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What to Expect from New York Construction in 2019


From everything we already know, it looks like 2019 is going to be another major year for construction in New York City.

One of several “megaprojects” currently in early stages, the highest profile development is sure to be Amazon’s new headquarters in Long Island City. While it’s still unclear when the tech giant will actually break ground on the project, local residents are already bracing for impact. The Community Advisory Committee will begin meeting as early as this month to examine community-driven input on the project, which aims to eventually build 8 million square feet of office space. In addition, Amazon has announced plans to donate over 500,000 square feet in public improvements, including a school, light manufacturing space, a community facility workspace, an art and tech accelerator space, and public open space.

Meanwhile, architects for the Sunnyside Yards initiative will begin making a master plan for the site, which will span over 180 acres of rail yard parts of Long Island City and Sunnyside. The project will eventually result in 24,000 new homes, 19 schools, and 52 acres for a public park.

The Sunnyside Yards project’s inspiration, the Hudson Yards, will continue to undergo changes, with residents moving into the tower at 55 Hudson Yards starting this month. Then, in March, the Yards’ public square and gardens will open to the public, along with a string of shops and restaurants. Another 143 condos at Hudson Yards will also hit the market in 2019, along with the property’s Equinox hotel, and eventually an observation deck. Construction will also begin on the east yard, from 30th to 33rd streets between 11th and 12th avenues, eventually concluding in Hudson Yards’ gigantic second half.

The former SPURA site, now renamed Essex Crossing, will open various businesses this year, in addition to apartments at 125 Delancey Street. By the end of the year, affordable senior living, a rooftop farm, and a public park will also become part of Essex Crossing.

The World Trade Center campus is slated for big changes as well, following years of budget issues. The World Trade Center Performing Arts Center is currently undergoing below-grade construction, with the project likely to go vertical in January or February.

Cobble Hill’s Long Island College Hospital will continue its transformation into the River Park apartments, with its first tenants arriving somewhere in early 2019. Construction at 5 River Park will extend into March, until the building’s 15 floors are complete, with a second tower also on its way. A 15-story condo is slated to begin constriction at 1 River Park early on in the year, too.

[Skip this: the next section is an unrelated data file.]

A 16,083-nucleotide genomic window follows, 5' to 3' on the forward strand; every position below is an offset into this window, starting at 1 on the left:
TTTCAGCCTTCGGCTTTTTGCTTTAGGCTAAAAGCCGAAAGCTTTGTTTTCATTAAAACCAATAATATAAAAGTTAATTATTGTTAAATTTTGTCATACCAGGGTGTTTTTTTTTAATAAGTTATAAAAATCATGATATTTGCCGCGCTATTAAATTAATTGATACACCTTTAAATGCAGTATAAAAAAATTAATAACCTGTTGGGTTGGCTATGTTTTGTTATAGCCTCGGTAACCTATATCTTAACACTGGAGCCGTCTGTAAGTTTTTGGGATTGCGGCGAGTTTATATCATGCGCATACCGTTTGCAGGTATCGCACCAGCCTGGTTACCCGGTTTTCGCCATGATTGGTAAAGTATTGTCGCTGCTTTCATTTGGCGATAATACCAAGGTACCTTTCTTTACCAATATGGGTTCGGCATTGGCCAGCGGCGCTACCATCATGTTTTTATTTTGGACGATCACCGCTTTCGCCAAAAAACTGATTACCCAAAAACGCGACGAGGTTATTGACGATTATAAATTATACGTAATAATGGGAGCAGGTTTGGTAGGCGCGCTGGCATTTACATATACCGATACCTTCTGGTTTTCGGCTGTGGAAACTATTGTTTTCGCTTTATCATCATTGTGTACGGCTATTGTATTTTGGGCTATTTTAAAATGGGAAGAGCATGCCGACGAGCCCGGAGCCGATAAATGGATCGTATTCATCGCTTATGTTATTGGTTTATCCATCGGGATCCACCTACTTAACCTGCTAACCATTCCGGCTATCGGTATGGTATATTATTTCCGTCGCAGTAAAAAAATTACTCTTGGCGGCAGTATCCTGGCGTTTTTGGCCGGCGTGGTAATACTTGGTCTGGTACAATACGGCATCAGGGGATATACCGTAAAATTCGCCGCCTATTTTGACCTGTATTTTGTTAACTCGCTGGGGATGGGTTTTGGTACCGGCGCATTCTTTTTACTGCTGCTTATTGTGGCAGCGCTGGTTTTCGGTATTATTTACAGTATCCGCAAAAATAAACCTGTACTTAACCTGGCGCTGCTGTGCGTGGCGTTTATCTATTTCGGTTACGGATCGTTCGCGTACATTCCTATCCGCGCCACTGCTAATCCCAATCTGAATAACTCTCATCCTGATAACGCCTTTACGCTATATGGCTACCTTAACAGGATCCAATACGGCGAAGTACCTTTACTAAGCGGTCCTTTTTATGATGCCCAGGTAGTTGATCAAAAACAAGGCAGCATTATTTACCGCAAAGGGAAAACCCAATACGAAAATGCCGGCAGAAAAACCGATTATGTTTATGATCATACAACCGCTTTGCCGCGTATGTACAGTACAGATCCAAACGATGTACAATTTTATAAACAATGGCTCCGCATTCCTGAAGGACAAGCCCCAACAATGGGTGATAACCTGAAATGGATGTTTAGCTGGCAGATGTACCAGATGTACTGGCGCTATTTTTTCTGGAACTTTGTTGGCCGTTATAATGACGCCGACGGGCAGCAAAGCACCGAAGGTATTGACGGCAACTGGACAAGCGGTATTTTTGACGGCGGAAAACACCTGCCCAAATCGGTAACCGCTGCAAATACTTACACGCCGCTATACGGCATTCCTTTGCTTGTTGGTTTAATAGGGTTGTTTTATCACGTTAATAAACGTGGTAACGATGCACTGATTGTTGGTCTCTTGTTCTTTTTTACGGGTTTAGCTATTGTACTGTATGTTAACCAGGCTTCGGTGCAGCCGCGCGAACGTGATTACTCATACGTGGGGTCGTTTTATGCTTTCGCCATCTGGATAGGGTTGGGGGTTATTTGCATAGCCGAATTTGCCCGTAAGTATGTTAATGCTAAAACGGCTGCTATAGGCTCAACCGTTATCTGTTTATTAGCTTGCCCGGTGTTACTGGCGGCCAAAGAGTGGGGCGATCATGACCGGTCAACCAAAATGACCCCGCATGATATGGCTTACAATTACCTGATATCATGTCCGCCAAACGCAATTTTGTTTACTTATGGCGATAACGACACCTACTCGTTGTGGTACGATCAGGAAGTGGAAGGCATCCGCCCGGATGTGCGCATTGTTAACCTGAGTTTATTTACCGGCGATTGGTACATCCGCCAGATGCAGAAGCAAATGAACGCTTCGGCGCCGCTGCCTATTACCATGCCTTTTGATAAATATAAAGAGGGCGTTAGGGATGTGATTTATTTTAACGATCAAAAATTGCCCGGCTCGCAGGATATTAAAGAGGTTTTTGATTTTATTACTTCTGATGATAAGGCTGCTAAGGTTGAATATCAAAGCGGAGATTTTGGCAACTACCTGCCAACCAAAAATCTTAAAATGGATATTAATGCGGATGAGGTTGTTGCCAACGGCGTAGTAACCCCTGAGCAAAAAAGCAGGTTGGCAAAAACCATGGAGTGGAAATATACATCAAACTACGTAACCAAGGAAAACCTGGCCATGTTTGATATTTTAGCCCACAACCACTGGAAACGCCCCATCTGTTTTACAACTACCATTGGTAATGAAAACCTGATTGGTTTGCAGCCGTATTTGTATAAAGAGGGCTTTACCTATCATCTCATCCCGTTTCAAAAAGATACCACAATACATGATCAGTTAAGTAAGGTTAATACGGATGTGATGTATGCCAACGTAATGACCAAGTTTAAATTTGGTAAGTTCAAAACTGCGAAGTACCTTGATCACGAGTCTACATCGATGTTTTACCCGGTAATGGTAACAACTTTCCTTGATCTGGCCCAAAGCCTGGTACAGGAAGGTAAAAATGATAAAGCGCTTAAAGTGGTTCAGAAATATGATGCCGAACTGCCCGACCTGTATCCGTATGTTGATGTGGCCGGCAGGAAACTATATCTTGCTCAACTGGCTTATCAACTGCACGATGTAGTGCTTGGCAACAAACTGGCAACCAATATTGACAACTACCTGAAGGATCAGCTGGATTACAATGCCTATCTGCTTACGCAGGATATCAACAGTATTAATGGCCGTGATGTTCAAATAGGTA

Staten Island’s Empire Outlets will become available to the public in spring, while the nearby lighthouse project will open around the same time. Construction on a second phase of the lighthouse project is also likely to begin in 2019.

The Bronx Point residential and retail project will break ground in late 2019, with the first phase set to be complete by 2022, while workers will be working to complete construction on Brooklyn’s Pacific Park’s 500-plus foot rental tower throughout the year. Elsewhere in Brooklyn, the borough’s second largest tower, at 11 Hoyt, will finish construction sometime late in 2019, while the Brooklyn Bridge Park will see a new outdoor café open, and the installation of a 26-meter-long walkway for an art retrospective which will be in place until June. The 407-acre Shirley Chisholm Park in Brooklyn will also open up this summer. Construction on various other natural landscapes will get underway as well, including Pier 55 on the Hudson River, which is slated to be finished in 2021.

Several New York landmarks are facing renovations this year, including the Union Carbide Building, at 270 Park Avenue, which will be razed and replaced with the new 2.5 million square-foot headquarters of JPMorgan Chase. The lobby at the 550 Madison Avenue, aka the old Sony building, will also be renovated.

In skyline news, the 1,5500-foot Central Park Tower will top out in the first quarter of the year, with the narrower 1,428-foot tower of condos at West 57th Street nearing completion of its peak later this month. The One Vanderbilt tower will reach its full height by the end of the year, in December, at 1,401 feet.

Finally, New Yorkers should brace for ongoing transportation issues, as the L train will shut down for over a year starting on April 27th.

Call an Experienced Construction Accident Attorney

More construction means more construction accidents, and in New York, the congestion of people on city streets mixed with the never-ending list of building projects can make for a dangerous combination. Make sure you are protected with our Brooklyn personal injury attorneys at Belushin Law Firm, P.C.

We have almost 20 years of experience fighting for people in Brooklyn and across New York City and 75 years of total legal experience combined. To date, we have recovered millions of dollars in settlements, and received copious praise from our clients along the way. That’s because, at Belushin Law Firm, we promise to be transparent with you throughout every step of our process. By guiding you through your case in a personalized, supportive, and informative manner, you can always expect to feel reassured in your choice of representation.

From premises liability to municipal claims, and subway accidents, when you get hurt in the city of New York, we are there for you. Don’t let a construction-related injury saddle you with expensive medical bills and therapy for years to come. Seek the compensation you deserve, with Belushin Law Firm.

Call (888) 918-9890 today for a free consultation, or contact us anytime online.

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